Chris Norton Keeps on Turning Pain Into Purpose

Five years after a spinal cord injury, Chris Norton continues to inspire others, most recently by launching a camp for kids in wheelchairs and their families.

When Chris Norton was a freshman at Luther College, an accident on the football field left him with a spinal cord injury and a crushing prognosis. Doctors at Mayo Clinic told Chris he had less than a 3 percent chance of regaining movement below his neck. "I was devastated," he tells KAAL-TV. "I thought there was nothing I could do that would bring joy and happiness to my life."

If you, like us, have followed Chris' story, you know that's not how it ends. Five years after his accident, Chris graduated from college and walked across the stage to accept his diploma. Last year, he completed another inspiring walk — this one down the aisle and into his new life as a husband. Chris no longer sees that moment on the football field as anything less than destiny. "Life had a better plan for me than the plan I had for myself," Chris says. "If I could go back and change that play I wouldn't do it. It gave my pain a purpose."

That purpose was on display recently at the first annual Chris Norton Foundation Wheelchair Camp, which took place at Ironwood Springs Christian Ranch in southern Minnesota. Twenty-five campers and their families came together for traditional camp activities, some of them adapted to meet the needs of kids in wheelchairs. "I really like it," camper Trenton Bass tells Fox 47. "There's a lot of people in your same situation. It's nice to get out and kind of enjoy sports and all kinds of activities with them."

Chris, whose foundation sponsored the campers and their families, says he was inspired to launch the camp after attending a similar camp at Ironwood Springs. "I just saw all the life changing moments with the campers, with the families, and just felt like this could be a great opportunity for more people to gain access to," he tells Fox 47.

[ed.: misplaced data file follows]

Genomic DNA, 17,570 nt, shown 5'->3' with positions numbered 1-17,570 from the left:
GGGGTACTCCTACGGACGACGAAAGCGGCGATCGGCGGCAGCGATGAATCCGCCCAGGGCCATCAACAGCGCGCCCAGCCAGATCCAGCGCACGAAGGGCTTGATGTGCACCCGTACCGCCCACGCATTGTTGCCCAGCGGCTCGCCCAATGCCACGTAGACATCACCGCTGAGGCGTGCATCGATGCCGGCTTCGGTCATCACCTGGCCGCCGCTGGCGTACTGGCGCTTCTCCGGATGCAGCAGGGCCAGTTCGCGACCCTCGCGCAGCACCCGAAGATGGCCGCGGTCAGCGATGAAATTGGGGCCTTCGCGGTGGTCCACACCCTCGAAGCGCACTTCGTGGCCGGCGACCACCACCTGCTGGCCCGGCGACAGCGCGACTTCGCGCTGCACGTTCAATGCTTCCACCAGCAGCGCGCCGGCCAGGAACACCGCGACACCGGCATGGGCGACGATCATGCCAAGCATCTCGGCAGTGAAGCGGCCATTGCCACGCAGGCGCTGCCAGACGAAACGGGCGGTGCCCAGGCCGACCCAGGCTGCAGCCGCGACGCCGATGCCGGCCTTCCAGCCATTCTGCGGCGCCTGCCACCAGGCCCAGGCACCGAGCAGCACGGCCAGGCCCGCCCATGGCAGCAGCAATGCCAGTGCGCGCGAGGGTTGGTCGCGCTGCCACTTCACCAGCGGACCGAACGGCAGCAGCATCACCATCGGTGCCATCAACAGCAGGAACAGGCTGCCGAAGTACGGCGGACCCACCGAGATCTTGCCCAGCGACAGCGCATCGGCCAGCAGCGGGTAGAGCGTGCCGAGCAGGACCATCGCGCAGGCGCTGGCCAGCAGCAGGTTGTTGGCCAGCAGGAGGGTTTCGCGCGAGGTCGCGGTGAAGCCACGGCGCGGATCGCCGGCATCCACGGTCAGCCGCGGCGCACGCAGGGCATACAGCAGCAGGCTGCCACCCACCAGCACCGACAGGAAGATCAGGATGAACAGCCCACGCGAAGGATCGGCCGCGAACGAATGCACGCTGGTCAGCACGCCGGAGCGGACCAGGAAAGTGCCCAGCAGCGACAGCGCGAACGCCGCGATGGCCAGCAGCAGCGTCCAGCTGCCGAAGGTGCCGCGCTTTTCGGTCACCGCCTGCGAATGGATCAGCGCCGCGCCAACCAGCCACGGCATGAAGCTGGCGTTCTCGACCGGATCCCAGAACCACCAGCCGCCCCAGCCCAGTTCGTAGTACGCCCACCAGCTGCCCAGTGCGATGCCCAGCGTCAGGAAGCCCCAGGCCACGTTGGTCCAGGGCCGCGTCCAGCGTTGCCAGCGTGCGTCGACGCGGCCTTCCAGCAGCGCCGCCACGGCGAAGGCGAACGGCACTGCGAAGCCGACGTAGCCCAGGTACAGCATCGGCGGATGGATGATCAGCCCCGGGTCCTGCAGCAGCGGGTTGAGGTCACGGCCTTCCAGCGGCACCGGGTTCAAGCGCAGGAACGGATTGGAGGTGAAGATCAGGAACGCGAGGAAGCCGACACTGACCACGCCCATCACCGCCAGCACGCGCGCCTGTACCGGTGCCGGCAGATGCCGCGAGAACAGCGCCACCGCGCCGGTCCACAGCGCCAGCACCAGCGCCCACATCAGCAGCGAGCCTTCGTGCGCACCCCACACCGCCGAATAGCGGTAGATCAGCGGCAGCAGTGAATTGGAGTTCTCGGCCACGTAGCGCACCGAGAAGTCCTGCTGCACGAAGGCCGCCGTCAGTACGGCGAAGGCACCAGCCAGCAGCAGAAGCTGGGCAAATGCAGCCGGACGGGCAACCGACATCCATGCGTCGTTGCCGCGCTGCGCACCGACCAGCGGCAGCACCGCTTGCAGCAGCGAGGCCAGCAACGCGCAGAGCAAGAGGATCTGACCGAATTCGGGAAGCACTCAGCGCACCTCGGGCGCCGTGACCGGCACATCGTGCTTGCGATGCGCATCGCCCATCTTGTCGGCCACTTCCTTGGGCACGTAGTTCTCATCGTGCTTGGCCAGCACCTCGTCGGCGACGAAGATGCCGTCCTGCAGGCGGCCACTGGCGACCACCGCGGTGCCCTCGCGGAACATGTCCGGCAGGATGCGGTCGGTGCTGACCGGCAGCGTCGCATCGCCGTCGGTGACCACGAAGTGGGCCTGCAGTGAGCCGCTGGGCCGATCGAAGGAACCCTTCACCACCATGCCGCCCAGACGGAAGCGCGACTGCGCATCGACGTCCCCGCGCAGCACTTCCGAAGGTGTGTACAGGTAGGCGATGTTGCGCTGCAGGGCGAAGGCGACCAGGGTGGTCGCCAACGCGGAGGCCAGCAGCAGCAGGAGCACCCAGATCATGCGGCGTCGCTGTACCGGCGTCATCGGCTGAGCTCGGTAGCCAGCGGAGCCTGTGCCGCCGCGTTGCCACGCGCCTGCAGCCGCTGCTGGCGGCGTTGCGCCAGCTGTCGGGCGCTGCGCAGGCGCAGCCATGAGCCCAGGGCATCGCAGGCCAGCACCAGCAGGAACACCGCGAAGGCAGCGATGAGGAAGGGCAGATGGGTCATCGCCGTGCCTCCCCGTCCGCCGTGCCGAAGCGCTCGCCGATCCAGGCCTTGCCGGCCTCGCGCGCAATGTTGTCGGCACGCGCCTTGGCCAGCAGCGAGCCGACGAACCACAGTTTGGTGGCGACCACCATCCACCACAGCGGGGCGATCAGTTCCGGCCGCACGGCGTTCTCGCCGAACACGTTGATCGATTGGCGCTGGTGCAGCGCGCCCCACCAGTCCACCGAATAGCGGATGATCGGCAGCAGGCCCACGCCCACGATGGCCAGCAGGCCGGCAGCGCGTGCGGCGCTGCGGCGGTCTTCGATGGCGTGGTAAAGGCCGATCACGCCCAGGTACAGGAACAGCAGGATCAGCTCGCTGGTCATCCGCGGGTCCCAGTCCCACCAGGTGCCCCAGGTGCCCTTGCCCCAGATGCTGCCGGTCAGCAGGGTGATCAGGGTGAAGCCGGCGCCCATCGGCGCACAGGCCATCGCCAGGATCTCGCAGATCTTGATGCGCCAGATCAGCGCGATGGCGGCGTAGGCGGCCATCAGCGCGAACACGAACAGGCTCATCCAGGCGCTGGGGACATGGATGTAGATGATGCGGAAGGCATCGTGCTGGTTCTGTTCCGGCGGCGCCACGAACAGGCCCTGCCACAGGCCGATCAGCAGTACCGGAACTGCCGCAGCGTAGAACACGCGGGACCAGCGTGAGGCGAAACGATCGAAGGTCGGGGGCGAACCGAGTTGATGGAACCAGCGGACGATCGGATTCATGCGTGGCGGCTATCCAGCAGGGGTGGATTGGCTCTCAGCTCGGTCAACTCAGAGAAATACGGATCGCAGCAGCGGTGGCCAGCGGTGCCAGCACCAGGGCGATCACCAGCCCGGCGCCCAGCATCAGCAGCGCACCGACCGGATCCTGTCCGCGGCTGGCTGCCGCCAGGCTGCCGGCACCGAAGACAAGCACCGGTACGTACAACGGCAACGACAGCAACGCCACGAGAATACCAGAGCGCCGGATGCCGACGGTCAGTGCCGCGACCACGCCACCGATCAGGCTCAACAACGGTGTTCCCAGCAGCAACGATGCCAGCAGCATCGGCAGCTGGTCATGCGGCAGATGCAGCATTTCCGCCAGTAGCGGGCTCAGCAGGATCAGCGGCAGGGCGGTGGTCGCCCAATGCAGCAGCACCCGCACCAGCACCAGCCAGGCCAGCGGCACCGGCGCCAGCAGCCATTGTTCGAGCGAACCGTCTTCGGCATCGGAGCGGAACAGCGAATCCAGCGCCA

Chris has had some life-changing moments of his own the past year. He and his wife, Emily, celebrated their first wedding anniversary and adopted five girls — including four sisters — who they had cared for as foster parents. Chris continued his work as a motivational speaker, and the couple somehow found time to write a book, The Seven Longest Yards: Our Love Story of Pushing the Limits while Leaning on Each Other. It "tells the unforgettable love story" of how Chris and Emily "battled unbelievable odds with faithful determination to discover that life's lowest moments can be our greatest gifts."

If that sounds like a story you'd like to read, the book — featuring a foreword by Tim Tebow — will be released July 9. You can watch Chris and Emily talk about it that day on Good Morning America. (We'll be tuning in.)

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